The numbers of weeks patients were in the program ranged from 12 to 36, and the mean (SD) number of knowledge assessments completed per patient was 6.79 (3.54). Statistically significant increases in scores were observed for 7 of the 11 knowledge assessment modules (Table 2). The greatest improvements in scores were observed for the Discharge Preparation: Avoiding Crisis Situations module, with a 3.94 point increase in overall scores (F1,135 = 85.550, P < .001); the Understanding Your Treatment module, which showed a 3.40 point increase in overall scores (F1,149 = 75.697, P < .001); and the Fitness and Exercise module, showing a 3.30 point improvement in overall scores (F1,111 = 50.030; P < .001). Table 3 illustrates changes in scores for all knowledge assessments scales. It should be noted, although all patients were required to take both pretests and posttests, that some patients were discharged prior to completion of posttests; therefore, not all of the 275 patients had pretest and posttest data.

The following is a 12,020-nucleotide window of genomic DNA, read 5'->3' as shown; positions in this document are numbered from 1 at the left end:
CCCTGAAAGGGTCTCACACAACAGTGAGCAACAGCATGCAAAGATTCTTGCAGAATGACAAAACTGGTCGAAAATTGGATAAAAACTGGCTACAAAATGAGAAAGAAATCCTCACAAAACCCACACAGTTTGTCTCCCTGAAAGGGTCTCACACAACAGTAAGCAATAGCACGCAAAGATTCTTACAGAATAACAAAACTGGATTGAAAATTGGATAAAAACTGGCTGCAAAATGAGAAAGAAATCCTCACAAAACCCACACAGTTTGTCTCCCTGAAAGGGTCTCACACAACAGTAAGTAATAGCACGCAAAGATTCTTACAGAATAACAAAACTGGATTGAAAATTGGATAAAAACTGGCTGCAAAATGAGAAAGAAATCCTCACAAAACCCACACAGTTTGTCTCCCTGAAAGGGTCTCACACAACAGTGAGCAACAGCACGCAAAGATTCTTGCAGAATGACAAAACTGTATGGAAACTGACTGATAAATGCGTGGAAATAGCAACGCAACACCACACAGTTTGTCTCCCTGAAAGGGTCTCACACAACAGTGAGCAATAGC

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We examined the effects of severity of illness on the change in knowledge assessment scores by using the length of stay as a proxy. The median length of stay prior to the start of the program was 12.08 months; therefore patients were grouped into a shorter length of stay group ≤ 11.92 months’ length of stay and a longer length of stay group > 11.92 months’ length of stay. Results indicated that for the Symptom Recognition and Management: Relapse Prevention module, patients with ≤ 11.92 months’ length of stay (n = 108) showed significantly greater increases in posttest scores (pretest mean [SD] = 17.27 [7.95] and posttest = 21.63 [5.88]), compared to patients with > 11.92 months’ length of stay (n = 41) (pretest mean [SD] = 19.41 [7.28] and posttest = 21.39 [6.69]; F1,147 = 8.198, P = .005, η2 = 0.283). Similarly, a significantly greater improvement was observed for the Understanding Your Symptoms I module for patients with ≤ 11.92 months’ length of stay (n = 67; pretest mean [SD] = 22.45 [6.30] and posttest = 25.13 [5.56]) compared to > 11.92 months’ length of stay (n = 70; pretest mean [SD] = 19.66 [7.52] and posttest = 20.29 [8.28]; F1,135 = 6.403, P = .013, η2 = 0.210).